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mail server (mail transfer/transport agent, MTA, mail router, internet mailer)

What is a mail server?

A mail server -- also known as a mail transfer agent, or MTA; mail transport agentmail router; or internet mailer -- is an application that receives incoming email from local users and remote senders and forwards outgoing messages for delivery. A computer dedicated to running these applications is also called a mail server. Microsoft Exchange, Exim and Sendmail are common examples of mail server programs.

A mail server works with other programs to create a messaging system. A messaging system includes all the applications necessary to keep email moving smoothly. When an email is sent, a program, such as Microsoft Outlook, forwards the message to a mail server. The mail server then forwards the message to either another mail server or to a holding area on the same server to be forwarded later.

What are the types of mail servers?

Mail servers can be divided into two categories: incoming mail servers and outgoing mail servers.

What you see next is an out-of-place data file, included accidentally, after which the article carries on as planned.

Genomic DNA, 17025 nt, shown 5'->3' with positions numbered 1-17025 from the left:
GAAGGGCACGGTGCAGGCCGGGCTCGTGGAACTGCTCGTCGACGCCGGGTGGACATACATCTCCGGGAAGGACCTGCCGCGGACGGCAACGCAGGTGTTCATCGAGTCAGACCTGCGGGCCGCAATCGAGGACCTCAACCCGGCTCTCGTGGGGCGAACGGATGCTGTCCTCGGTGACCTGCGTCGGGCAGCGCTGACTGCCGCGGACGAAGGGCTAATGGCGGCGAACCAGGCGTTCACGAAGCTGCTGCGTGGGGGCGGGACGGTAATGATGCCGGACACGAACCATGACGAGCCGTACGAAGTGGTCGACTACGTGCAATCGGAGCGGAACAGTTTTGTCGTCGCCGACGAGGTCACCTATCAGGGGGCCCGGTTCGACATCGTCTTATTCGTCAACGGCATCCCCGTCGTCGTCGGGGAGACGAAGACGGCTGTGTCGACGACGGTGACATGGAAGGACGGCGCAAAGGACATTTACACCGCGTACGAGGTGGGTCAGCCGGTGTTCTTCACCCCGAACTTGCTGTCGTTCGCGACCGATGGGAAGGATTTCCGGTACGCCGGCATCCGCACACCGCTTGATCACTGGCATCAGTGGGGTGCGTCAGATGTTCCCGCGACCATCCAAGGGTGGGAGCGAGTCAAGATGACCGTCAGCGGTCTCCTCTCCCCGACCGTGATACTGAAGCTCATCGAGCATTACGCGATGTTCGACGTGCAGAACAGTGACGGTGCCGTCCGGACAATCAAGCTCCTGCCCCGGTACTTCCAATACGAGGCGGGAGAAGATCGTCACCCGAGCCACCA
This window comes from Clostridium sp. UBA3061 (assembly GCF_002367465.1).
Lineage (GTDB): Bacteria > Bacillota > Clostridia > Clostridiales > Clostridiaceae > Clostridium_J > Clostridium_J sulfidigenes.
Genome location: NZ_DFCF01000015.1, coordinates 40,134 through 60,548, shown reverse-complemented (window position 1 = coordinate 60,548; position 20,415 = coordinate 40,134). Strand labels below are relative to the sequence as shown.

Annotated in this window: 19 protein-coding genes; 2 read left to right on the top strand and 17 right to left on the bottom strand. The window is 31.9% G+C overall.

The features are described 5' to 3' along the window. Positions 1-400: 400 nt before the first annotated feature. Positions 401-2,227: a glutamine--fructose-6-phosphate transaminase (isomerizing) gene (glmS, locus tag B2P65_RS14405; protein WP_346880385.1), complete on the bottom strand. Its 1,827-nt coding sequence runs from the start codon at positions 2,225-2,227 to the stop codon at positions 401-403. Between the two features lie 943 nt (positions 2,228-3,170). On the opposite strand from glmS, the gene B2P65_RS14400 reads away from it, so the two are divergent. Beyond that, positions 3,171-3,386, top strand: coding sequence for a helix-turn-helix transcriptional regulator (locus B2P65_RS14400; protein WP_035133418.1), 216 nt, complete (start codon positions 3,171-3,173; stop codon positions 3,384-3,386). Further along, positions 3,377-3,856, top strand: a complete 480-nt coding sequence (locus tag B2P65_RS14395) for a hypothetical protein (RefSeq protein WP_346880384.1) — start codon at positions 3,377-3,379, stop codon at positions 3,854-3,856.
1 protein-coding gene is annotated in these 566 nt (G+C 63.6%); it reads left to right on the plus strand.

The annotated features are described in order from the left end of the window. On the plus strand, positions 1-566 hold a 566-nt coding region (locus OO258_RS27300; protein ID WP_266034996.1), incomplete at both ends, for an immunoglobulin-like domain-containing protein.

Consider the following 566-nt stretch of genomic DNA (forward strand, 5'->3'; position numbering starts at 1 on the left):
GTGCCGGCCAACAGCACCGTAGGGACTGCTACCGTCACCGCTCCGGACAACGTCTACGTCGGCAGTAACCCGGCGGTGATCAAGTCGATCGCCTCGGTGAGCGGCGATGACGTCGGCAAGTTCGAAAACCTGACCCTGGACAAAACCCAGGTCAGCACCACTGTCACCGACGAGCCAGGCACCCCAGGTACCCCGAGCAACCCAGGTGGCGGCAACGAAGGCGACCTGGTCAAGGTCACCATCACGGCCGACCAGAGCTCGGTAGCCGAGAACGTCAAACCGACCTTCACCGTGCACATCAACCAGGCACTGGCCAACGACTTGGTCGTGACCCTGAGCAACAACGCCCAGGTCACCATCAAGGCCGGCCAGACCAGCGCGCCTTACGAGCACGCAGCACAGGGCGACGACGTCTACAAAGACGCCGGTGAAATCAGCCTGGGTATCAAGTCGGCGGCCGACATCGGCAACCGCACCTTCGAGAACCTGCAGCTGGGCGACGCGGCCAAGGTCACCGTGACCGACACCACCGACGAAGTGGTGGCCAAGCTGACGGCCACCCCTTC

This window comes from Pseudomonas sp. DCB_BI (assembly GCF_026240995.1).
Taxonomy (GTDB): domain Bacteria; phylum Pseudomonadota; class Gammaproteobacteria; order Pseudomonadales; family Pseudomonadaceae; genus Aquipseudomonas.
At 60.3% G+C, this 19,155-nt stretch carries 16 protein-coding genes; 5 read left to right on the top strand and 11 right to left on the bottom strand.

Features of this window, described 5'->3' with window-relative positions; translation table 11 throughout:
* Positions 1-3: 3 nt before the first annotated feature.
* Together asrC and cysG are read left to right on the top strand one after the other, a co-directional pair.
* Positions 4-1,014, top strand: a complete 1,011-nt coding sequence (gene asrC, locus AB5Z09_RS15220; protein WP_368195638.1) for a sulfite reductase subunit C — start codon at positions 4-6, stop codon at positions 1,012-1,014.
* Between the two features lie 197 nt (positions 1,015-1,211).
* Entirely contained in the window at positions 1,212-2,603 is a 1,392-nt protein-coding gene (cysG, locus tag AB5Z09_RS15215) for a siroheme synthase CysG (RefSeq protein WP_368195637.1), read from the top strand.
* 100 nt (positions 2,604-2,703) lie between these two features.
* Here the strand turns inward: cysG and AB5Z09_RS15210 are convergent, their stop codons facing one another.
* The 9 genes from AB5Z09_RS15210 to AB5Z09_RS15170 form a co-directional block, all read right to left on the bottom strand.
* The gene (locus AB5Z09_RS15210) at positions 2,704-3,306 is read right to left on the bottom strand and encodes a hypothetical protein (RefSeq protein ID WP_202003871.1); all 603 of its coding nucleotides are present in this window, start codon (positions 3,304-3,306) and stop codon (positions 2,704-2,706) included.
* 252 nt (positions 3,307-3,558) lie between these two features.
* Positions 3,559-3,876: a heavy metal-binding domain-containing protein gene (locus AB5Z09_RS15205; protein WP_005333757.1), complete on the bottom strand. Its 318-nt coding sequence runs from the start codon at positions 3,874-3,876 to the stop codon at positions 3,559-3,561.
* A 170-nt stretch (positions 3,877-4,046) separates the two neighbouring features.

An incoming mail server stores mail and sends it to a user's inbox. Post Office Protocol 3 (POP3) and Internet Message Access Protocol (IMAP) are the two main types of incoming mail servers.

POP3, for example, downloads email from a server and stores incoming email messages on a single device until the user opens the email client. Once the user downloads the email, it is automatically deleted from the server, unless the "keep mail on server" setting is enabled. Many internet service providers offer their users POP3 email accounts, as they are more space efficient.

IMAP servers enable users to preview, delete and organize emails before transferring them to multiple devices from the email server. Copies of emails are left on the server until the user deletes them.